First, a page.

As Rabbi Biderman concludes: We need not fear, because we are in the Hands of Hashem.
            The incredible things that have occurred in the recent past, include the surge of faith and recognition of the Hand of Hashem in the world. Who else could have orchestrated this pandemic from a microscopic organism that took the world by surprise?
            It turns out there is faith to be found in a metropolis. Sometimes it just has to be revealed.

            Shabbat Shalom & Good Shabbos,
R’ Dani and Chani Staum       

Thursday, March 19, 2020

Parshas Vayakhel-Pekudei/HaChodesh

Erev Shabbos Kodesh parshas Vayakhel-Pekudei/HaChodesh
Mevorchim Chodesh Nissan
24 Adar 5780/March 20, 2020


            Today, we are all familiar with Rav Noach Weinberg and the incredible work he has done in initiating and revolutionizing the kiruv movement. But when he first set out with the dream of creating such a movement in the 1960s, he was met with fierce resistance and skepticism. He himself related that in 1966, when he first opened Aish HaTorah, people would point at him and say “there goes Noach the crackpot! He thinks he can get non-religious people to want to adopt a Torah lifestyle.”
            Yet, despite the challenges, he persevered, and today, his influence has changed the lives of thousands of people. If we count the grandchildren of those impacted by his efforts, the numbers probably surpass a million people.
            Rav Noach related that the great Torah leader, Rav Lazer Shach attended the b’ris of his son, Yehuda. This was during the early years of Aish HaTorah. Rav Shach looked around the room at the students of the yeshiva and couldn’t believe that they were all ba’alei teshuva. It was clear that he was inspired.
            Afterwards, Rav Shach was asked to address the student body. He exclaimed that if one man could murder six million Jews, than one man can save six million Jews.
            Rav Noach could very well have been speaking about himself. Countless individuals and beautiful families have been connected to their heritage because of Rav Noach’s indefatigable efforts.
            There are many lessons and reflections to be gleaned from the surreal events that have taken hold the world over during the current Coronavirus pandemic. One of those lessons is a reminder about the effect and influence of every single individual.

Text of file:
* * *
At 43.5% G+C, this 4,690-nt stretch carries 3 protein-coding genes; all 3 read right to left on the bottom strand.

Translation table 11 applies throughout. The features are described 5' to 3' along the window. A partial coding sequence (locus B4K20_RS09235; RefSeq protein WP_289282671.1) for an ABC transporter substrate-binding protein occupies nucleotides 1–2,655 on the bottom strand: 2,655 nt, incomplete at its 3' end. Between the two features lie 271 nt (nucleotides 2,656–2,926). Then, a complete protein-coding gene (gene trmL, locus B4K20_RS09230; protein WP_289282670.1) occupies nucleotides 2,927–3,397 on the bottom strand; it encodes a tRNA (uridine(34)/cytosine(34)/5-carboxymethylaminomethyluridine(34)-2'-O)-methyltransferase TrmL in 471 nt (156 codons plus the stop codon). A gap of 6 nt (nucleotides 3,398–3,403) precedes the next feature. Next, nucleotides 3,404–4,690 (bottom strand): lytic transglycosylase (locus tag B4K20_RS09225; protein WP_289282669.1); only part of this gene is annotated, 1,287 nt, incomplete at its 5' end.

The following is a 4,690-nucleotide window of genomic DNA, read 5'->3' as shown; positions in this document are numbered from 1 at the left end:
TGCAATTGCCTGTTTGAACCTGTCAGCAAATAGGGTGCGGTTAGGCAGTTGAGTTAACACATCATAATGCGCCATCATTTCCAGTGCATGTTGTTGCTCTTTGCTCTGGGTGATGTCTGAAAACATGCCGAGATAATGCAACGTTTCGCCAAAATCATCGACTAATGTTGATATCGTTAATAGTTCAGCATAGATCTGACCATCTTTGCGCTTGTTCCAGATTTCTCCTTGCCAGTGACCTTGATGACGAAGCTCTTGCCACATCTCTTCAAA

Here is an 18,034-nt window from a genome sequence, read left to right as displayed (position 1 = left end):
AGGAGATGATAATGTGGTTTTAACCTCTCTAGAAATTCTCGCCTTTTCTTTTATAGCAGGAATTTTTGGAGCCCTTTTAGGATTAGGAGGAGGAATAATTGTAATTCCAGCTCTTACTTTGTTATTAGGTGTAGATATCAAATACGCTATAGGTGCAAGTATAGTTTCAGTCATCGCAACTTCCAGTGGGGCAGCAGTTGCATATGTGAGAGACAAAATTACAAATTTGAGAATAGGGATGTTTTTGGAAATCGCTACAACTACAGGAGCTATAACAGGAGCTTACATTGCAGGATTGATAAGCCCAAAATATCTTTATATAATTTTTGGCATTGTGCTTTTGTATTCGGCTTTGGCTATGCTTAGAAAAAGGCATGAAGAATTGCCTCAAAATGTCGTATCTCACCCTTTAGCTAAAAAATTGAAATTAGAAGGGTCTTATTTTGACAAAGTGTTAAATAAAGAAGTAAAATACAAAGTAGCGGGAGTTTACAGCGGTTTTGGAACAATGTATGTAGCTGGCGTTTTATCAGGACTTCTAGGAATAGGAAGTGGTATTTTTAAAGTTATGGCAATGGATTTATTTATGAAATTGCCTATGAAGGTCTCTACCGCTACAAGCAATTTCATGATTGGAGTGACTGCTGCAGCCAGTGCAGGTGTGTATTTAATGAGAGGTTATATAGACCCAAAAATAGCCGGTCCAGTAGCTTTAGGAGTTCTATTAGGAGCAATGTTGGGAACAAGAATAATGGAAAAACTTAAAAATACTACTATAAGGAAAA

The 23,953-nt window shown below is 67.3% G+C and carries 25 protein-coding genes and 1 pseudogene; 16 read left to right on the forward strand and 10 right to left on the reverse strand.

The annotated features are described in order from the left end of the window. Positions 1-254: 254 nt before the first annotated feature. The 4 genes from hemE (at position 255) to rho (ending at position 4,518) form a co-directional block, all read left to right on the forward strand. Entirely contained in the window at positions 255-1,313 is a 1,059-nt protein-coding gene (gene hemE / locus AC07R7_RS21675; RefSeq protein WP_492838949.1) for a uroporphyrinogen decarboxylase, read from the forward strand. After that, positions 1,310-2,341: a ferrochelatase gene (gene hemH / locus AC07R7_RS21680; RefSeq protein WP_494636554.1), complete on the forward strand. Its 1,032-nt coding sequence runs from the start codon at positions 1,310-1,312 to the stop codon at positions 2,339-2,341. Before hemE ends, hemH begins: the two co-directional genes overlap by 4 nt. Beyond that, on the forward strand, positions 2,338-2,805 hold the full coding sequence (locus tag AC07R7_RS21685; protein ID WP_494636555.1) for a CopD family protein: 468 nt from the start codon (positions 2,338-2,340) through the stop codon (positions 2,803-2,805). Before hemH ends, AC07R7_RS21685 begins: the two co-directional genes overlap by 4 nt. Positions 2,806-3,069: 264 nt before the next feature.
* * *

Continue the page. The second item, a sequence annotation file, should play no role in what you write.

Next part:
As the disease first began to spread, every time someone contracted it, it was immediately publicized to all who might have come into contact with the individual during the previous two weeks. Anyone who had any contact, even remotely, was asked to immediately self-quarantine for two weeks.
            There is surely no justification or rationality to blame the victim, who is suffering enough with the symptoms of the disease. To hold them responsible in any way is utterly preposterous. However, the implication is mind-boggling. One person, a sole individual, unwittingly instantly caused a profound effect on the lives of hundreds, and perhaps thousands, just by being exposed to them for a few moments.
            What does that mean for us?
            Each day, we interact with scores of people. Whether we realize it or not, we have an effect, and leave an impression, upon each person we interact with. Most of the time, we hardly realize the effect we had, but that doesn’t mitigate it at all.
            There is a well-known phenomenon referred to as the Butterfly Effect. It is the notion that a butterfly flapping its wings in Brazil can set off a cascade of events, that weeks later, can cause a tornado in Texas. It essentially asserts that one small change can set off chain reactions that cause far more significant changes; one small incident can have a lasting impact in the future.
            On a spiritual and social level, there is no doubt of the veracity of that theory. We are far more powerful and effective than we give ourselves credit for.
            As we are compelled to step back from the bustle of life, to try to contain the pernicious virus, we should realize that we are always emitting vibes that affect others. May Hashem heal all those who are sick, and free us from the fear and limitations that have become necessary. And when we are able to re-emerge into society, may we all be a source of encouragement and positivity, so that anyone who has come into contact with us in the last two weeks, has been positively touched and warmly effected by the love and friendship that emanates and resonates from us.
            May we recognize just how many lives we touch just by being who we are. We aren’t only one in a million, but we are one that can affect a million.

            Shabbat Shalom & Good Shabbos
            Chodesh Tov & Good Chodesh,
R’ Dani and Chani Staum